Michael Baugh CPDT-KSA, CDBC
The funny thing is, life never seems to turn out exactly as planned. For example, I didn’t really plan on fostering a dog. Tim and I haven’t had much success with it in the past, and frankly I didn’t think he’d go for the idea. As it turns out, Buddy was available as a short-term “holiday foster” and Tim said yes.
My guess is that Buddy’s life isn’t going exactly as he’d planned either (if in fact dogs do any planning at all). The folks from Corridor Rescue Inc. found him in a parking lot, homeless and without a human. He had heartworms (light positive) and probably hadn’t had a good meal in a while. He settled in nicely at a local kennel until the holidays rolled around. The kennel needed his run for the holiday rush, so Buddy came to us. Now, here he is by my side gnawing a bully stick (video) as I write.
I really didn’t expect Buddy to be so amazingly and beautifully – average. Certainly he has the magic and wonder that all average dogs have. It’s not an insult. It’s just that most of the dogs I see day in and day out have problems adjusting to and coping with life with humans. Some have serious problems. Buddy, despite his questionable beginnings, doesn’t. Despite having no place beyond his modest run to call home, despite having nothing – not so much as a collar, Buddy is undamaged – average – just a typical dog – just Buddy.
He renews my faith in life and all its plans gone awry. He hadn’t been in our home an hour before he was playing. It was vigorous and joyful. It wasn’t play for the weary; it was play for the living, for those filled with life. He dodged and chased and hip-checked Stella like he’d known her forever. She tired of it long before he did (and let him know it). Given the chance, he’d have played on. I’m sure of it.
I’d planned on training Buddy. It was my plan to send him back better than I’d found him. It’s clear that there isn’t a hand signal or a verbal cue that registers familiar in his happy little brain. It’s also clear that he’s learned a whole lot about what it takes to survive in our crazy human world without any help from me. Here’s what he’s shown me so far.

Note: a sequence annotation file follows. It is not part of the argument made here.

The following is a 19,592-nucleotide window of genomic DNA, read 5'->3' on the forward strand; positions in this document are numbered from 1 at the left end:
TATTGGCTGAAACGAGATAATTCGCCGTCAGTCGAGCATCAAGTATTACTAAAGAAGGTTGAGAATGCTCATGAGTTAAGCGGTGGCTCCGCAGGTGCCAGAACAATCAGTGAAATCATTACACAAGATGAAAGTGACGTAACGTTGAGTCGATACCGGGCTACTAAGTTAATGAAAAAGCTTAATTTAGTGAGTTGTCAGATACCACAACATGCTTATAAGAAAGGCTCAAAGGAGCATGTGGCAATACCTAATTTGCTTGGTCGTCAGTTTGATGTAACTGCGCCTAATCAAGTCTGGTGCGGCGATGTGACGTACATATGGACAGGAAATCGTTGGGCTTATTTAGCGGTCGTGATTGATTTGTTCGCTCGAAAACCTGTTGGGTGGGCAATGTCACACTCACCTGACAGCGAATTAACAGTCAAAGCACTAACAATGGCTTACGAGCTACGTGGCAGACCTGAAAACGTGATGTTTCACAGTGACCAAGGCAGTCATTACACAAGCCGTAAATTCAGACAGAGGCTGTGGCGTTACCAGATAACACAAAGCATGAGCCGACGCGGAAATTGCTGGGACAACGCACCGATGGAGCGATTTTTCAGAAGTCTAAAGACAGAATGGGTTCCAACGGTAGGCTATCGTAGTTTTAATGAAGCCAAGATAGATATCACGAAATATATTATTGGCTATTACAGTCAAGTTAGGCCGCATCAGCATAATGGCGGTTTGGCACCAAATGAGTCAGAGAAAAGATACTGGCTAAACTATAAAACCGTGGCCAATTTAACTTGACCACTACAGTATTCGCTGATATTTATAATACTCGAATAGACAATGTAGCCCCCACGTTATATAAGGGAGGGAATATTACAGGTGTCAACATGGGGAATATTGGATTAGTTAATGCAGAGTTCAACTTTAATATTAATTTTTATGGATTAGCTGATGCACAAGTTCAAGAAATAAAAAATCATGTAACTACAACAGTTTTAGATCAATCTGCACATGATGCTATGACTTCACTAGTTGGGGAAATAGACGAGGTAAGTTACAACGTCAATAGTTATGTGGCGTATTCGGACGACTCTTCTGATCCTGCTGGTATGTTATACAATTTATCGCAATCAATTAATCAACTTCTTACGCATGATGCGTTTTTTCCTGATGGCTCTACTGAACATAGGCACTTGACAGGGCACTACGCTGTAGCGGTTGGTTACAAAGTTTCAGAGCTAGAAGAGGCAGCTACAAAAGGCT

- Car rides are for sleeping. When the car stops, wake up and begin the next adventure.
- Leashes are more comfortable when not pulling. Sniff along the way but not for too long. Avoid garbage bags.
- Crying in the crate might work (not at our house). If it fails, sleep in crate instead.
- My name is Buddy.
- People are safe. Go to them when they call my name.
- Chase the ball; bring it back.
- Dogs equal play. If a dog doesn’t want to play, keep trying.
Of course, that last one doesn’t always go as planned. A couple of dogs can be great fun. Too many dogs at once can be scary. Buddy didn’t do too well in his first try at dog daycare. He was tense, and sometimes a bit too intense. He didn’t make friends easily or quickly; he didn’t made friends at all really. The stress built; he lashed out; then he got kicked out of the group.
Life is unpredictable, but you can count on one thing. It usually leads us where we need to go. Buddy needed a place to lay his head for the holidays. As for me, I guess I needed a Buddy – a guy who is sometimes a bit rough around the edges with social scenes, a guy who’s learned a lot about life but never tires of learning more.
Buddy is available for adoption immediately. He is appropriate for a household with other dogs who enjoy athletic play, and he is reportedly cat familiar. He’s an excellent training candidate. My dog training services come with him (Houston Metro Only).